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Some info about cfm calculations

PostPosted: Fri Jan 27, 2012 11:18 pm
by educa
Hi,

For my machine, I'm looking to make an exhaust to be 100% sure all air from inside the laser chamber is extracted through a hose (2m long) and out of my window


I calculated that that the total area of my machine (the part where parts are lasered) is 1200x800x400 mm big, so thats aproximately 384 liters of air



I found a 252 cfm pc fan (DELTA make)

252 cfm seems to convert to 119 liters per second.


Does that mean that theoretically this fan can move the comlete air content of my machine in about 3.2 seconds ?

Am I also right that this is theoretically because it assumes that there is no static pressure inside the machine, so the fan has no back pressure which makes it harder to suck up enough air ?



On the specs of the fan there is mentioned a maximum air pressure of 35.877 of H2O. What can I calculate with that ?

Can I somehow know how many holes are needed in the case so that enough fresh air can come in to be sucked away then by the fan ?



Any help would be very appreciated. I am not that familiar with these calculations.

Kind regards,
Bart

Re: Some info about cfm calculations

PostPosted: Sat Jan 28, 2012 1:08 am
by awesomenesser
educa wrote:Hi,
For my machine, I'm looking to make an exhaust to be 100% sure all air from inside the laser chamber is extracted through a hose (2m long) and out of my window
I calculated that that the total area of my machine (the part where parts are lasered) is 1200x800x400 mm big, so thats aproximately 384 liters of air
I found a 252 cfm pc fan (DELTA make)
252 cfm seems to convert to 119 liters per second.
Does that mean that theoretically this fan can move the comlete air content of my machine in about 3.2 seconds ?
Am I also right that this is theoretically because it assumes that there is no static pressure inside the machine, so the fan has no back pressure which makes it harder to suck up enough air ?
On the specs of the fan there is mentioned a maximum air pressure of 35.877 of H2O. What can I calculate with that ?
Can I somehow know how many holes are needed in the case so that enough fresh air can come in to be sucked away then by the fan ?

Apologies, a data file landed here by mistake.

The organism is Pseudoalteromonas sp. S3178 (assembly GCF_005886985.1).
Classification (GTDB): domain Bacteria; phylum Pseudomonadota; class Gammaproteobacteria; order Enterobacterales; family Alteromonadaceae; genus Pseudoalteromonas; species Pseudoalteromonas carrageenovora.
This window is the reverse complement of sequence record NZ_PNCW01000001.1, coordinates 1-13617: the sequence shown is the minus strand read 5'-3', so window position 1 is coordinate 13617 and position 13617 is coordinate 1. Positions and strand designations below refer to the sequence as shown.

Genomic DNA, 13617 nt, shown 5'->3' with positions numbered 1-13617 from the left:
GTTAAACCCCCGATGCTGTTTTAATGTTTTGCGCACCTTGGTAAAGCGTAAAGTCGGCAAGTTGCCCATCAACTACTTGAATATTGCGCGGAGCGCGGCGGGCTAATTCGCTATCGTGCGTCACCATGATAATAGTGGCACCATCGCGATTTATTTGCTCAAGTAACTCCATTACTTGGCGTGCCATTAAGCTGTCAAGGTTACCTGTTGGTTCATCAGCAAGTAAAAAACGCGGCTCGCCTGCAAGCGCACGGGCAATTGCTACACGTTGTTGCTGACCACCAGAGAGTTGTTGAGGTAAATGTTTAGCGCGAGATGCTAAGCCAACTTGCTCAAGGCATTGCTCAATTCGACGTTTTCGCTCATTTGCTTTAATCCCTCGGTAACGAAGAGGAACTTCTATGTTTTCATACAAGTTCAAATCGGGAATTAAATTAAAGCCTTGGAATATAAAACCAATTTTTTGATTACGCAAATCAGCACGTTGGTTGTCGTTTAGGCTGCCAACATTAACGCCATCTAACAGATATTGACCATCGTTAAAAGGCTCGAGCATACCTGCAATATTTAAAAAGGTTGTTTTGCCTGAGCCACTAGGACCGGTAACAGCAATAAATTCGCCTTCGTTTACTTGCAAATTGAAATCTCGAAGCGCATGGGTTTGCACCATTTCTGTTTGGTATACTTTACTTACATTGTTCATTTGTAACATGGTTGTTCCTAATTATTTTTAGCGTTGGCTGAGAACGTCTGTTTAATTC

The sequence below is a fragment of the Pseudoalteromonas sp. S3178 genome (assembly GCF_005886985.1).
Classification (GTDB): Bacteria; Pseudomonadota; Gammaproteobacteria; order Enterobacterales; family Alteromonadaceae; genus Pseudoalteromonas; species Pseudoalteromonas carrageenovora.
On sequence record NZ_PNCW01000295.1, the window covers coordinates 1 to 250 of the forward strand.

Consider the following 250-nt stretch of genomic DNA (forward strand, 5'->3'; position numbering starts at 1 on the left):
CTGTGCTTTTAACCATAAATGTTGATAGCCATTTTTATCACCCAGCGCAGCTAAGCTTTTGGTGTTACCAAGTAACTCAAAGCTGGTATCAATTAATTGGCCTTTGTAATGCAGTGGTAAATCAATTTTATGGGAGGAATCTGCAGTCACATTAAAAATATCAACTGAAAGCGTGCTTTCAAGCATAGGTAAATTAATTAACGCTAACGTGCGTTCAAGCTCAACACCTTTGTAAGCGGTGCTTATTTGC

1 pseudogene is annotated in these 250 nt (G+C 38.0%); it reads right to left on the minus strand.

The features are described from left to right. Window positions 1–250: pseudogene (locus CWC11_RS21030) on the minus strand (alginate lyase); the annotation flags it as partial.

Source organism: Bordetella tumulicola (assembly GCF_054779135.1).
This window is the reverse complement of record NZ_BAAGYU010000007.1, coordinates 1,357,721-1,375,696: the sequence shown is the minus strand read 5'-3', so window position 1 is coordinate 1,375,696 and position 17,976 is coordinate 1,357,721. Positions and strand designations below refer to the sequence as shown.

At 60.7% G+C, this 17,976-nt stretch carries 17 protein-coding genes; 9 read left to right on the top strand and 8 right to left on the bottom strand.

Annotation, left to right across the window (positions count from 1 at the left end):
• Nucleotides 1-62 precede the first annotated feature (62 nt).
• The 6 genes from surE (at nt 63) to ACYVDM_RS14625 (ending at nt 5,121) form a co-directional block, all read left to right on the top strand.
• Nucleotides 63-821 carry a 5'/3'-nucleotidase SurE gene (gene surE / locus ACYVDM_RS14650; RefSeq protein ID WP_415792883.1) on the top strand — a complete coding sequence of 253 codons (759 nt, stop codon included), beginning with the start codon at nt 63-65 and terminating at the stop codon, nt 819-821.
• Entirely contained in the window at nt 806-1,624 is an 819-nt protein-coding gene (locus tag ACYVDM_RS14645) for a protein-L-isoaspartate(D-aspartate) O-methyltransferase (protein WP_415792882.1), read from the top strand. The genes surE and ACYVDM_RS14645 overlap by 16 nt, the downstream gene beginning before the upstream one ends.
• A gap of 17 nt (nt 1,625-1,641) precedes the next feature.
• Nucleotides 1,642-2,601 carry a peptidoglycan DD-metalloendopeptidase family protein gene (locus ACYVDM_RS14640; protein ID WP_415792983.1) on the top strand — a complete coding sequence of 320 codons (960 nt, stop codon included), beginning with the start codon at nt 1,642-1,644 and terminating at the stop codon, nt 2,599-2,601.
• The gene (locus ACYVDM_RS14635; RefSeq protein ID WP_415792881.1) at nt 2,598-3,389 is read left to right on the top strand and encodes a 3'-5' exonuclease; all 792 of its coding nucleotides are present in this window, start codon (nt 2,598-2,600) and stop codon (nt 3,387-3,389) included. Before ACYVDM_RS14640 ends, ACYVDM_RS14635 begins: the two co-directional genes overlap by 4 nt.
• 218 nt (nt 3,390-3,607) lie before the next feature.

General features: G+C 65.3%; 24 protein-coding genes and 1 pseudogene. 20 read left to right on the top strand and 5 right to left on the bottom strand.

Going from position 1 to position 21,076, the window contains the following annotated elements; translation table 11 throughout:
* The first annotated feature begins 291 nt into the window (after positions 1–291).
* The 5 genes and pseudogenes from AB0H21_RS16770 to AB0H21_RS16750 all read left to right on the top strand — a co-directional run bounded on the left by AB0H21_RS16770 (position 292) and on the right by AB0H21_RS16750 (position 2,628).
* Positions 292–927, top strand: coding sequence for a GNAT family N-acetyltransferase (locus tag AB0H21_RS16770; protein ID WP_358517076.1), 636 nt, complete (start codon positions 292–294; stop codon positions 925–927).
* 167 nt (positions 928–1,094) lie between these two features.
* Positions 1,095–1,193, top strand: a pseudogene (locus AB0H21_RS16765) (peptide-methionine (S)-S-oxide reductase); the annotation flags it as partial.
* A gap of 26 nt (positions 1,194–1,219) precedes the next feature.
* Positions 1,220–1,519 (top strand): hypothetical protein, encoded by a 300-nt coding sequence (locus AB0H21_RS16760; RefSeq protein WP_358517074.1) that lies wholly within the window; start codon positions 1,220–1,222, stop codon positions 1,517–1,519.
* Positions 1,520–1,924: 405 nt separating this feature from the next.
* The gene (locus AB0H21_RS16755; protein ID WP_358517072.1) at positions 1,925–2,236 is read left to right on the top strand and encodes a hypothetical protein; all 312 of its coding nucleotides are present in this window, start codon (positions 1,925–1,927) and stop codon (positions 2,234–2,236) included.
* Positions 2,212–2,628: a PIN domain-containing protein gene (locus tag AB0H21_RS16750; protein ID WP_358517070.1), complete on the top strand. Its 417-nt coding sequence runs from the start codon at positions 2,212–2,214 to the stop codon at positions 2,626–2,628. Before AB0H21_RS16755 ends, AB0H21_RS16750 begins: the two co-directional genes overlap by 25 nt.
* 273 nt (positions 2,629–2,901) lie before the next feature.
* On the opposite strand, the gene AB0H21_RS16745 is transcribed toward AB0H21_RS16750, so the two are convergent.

Any help would be very appreciated. I am not that familiar with these calculations.
Kind regards,
Bart


I am still very hesitant about using muffin/pc fans to exhaust the inside of the laser cutter. I would instead recommend an inline fine like this you can find them all over ebay. That is the fan that I am currently using to exhaust my standard size buildlog 2.x and it is overkill for me. I put a little fan speed controller on it that I got from my local hardware store. I can only run the fan at about 50% before my case starts whistling from the intense suction.

I think that fan might work out if you were using a very short length of ducting (like Dirk's laser) but if you are planning on running it 2 meters then you should get something made to run inline a long length of ducting (like above).

P1010850.JPG
Here is my current setup.

Re: Some info about cfm calculations

PostPosted: Sat Jan 28, 2012 1:12 am
by BenJackson
I think the key is to ensure that the outlet side of your fan is "outside" as much as possible. I think my setup actually leaks are on the positive pressure side, which puts fumes back into the room. Ideally I'd move the blower farther away but I think I'm going to have to cut a hole in the wall to achieve that.

Re: Some info about cfm calculations

PostPosted: Sat Jan 28, 2012 11:47 am
by educa
So if I understand you correctly, you would advise to use an inline fan instead of a pc fan,

I can find these inline fans too here locally (they seem to be called UFO fans and used in greenhouse gardening)

http://www.ebay.de/itm/IN-LINE-UFO-Luft ... 27c16b2a22